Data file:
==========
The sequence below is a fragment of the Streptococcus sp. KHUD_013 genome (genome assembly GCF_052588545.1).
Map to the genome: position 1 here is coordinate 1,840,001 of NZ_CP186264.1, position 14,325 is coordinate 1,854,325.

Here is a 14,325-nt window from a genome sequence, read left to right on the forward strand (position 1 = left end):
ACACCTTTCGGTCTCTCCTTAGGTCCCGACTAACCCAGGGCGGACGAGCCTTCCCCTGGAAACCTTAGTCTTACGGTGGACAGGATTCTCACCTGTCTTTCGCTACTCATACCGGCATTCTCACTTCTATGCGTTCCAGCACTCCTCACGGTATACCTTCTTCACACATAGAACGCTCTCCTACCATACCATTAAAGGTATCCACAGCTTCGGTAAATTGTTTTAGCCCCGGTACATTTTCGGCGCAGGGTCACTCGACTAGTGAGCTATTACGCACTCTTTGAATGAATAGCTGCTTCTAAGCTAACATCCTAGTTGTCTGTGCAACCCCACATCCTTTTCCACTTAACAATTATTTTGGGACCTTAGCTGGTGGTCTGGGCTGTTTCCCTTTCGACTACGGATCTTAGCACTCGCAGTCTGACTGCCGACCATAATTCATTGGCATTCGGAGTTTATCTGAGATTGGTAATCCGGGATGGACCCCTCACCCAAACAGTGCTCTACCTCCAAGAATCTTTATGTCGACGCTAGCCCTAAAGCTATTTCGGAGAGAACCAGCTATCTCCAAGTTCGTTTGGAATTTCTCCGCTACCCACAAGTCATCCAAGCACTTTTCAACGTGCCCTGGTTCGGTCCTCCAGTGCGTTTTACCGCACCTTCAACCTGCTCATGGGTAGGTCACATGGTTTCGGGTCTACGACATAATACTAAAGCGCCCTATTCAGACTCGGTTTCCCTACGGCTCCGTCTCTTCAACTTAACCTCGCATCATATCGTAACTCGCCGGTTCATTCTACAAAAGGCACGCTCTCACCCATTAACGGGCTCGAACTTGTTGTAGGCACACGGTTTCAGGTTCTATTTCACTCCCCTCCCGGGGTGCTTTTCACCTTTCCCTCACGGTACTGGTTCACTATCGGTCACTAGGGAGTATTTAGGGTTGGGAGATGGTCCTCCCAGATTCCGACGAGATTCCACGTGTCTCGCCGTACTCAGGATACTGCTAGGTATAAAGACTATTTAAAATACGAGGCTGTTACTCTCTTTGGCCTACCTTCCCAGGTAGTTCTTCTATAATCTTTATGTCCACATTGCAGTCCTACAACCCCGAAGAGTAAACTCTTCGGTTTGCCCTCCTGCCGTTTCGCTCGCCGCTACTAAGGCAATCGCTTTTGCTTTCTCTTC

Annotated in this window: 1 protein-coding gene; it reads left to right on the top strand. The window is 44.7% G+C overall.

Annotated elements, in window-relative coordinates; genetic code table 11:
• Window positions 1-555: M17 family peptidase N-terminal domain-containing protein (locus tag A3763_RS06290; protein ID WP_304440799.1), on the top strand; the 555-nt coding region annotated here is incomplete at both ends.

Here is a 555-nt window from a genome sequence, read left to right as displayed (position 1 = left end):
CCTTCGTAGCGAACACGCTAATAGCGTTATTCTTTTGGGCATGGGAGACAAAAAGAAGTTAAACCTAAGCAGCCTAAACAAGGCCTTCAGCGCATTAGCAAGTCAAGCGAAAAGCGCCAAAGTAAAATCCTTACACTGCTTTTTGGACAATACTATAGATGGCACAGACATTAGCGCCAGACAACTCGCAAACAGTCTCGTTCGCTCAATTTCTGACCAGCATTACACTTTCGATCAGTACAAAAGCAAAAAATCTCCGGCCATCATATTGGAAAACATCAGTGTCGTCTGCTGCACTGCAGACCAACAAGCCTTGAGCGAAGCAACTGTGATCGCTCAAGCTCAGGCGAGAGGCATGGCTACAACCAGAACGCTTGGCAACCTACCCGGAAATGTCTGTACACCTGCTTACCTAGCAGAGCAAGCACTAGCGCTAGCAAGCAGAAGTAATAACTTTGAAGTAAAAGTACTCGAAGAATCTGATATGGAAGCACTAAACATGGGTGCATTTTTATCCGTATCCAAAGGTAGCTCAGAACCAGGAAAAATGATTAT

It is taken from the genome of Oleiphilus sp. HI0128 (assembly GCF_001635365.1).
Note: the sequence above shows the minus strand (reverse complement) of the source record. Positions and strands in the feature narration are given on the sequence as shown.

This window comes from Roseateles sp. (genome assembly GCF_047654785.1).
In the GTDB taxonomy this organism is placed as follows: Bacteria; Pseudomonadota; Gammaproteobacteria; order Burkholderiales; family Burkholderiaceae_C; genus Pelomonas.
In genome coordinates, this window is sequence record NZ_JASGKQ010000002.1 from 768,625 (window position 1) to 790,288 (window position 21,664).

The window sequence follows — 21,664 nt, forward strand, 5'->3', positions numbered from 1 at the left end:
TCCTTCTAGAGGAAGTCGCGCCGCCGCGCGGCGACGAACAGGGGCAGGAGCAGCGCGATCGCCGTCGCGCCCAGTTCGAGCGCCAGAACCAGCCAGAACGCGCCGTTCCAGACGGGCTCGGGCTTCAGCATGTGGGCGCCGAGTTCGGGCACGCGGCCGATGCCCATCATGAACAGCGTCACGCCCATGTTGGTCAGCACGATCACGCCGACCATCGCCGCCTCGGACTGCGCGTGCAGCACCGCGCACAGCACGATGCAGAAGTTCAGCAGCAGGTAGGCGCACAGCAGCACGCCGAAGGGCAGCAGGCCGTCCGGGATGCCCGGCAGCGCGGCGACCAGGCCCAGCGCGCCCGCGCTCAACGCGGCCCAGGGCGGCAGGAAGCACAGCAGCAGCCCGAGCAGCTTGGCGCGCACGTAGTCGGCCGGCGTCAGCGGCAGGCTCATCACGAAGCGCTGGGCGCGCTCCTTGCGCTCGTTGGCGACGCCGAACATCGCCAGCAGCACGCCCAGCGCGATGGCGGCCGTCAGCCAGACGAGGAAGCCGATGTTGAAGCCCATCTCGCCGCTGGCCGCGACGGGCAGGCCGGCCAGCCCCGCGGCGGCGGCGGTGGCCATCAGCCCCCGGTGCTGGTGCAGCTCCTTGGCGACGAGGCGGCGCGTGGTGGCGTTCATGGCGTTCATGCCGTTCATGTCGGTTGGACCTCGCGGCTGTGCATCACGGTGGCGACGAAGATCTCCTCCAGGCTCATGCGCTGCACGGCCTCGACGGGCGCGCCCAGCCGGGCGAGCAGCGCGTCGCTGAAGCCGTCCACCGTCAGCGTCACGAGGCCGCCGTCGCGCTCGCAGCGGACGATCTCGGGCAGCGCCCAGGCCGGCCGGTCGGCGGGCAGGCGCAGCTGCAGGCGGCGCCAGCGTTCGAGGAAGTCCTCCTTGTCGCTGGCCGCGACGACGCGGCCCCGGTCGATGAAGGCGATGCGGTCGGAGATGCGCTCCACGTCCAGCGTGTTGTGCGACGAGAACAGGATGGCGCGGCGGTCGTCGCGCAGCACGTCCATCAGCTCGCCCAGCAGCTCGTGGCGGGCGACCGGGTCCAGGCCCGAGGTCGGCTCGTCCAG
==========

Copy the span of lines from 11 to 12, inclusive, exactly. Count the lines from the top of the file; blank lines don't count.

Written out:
Note: the sequence above shows the minus strand (reverse complement) of the source record. Positions and strands in the feature narration are given on the sequence as shown.

This window comes from Roseateles sp. (genome assembly GCF_047654785.1).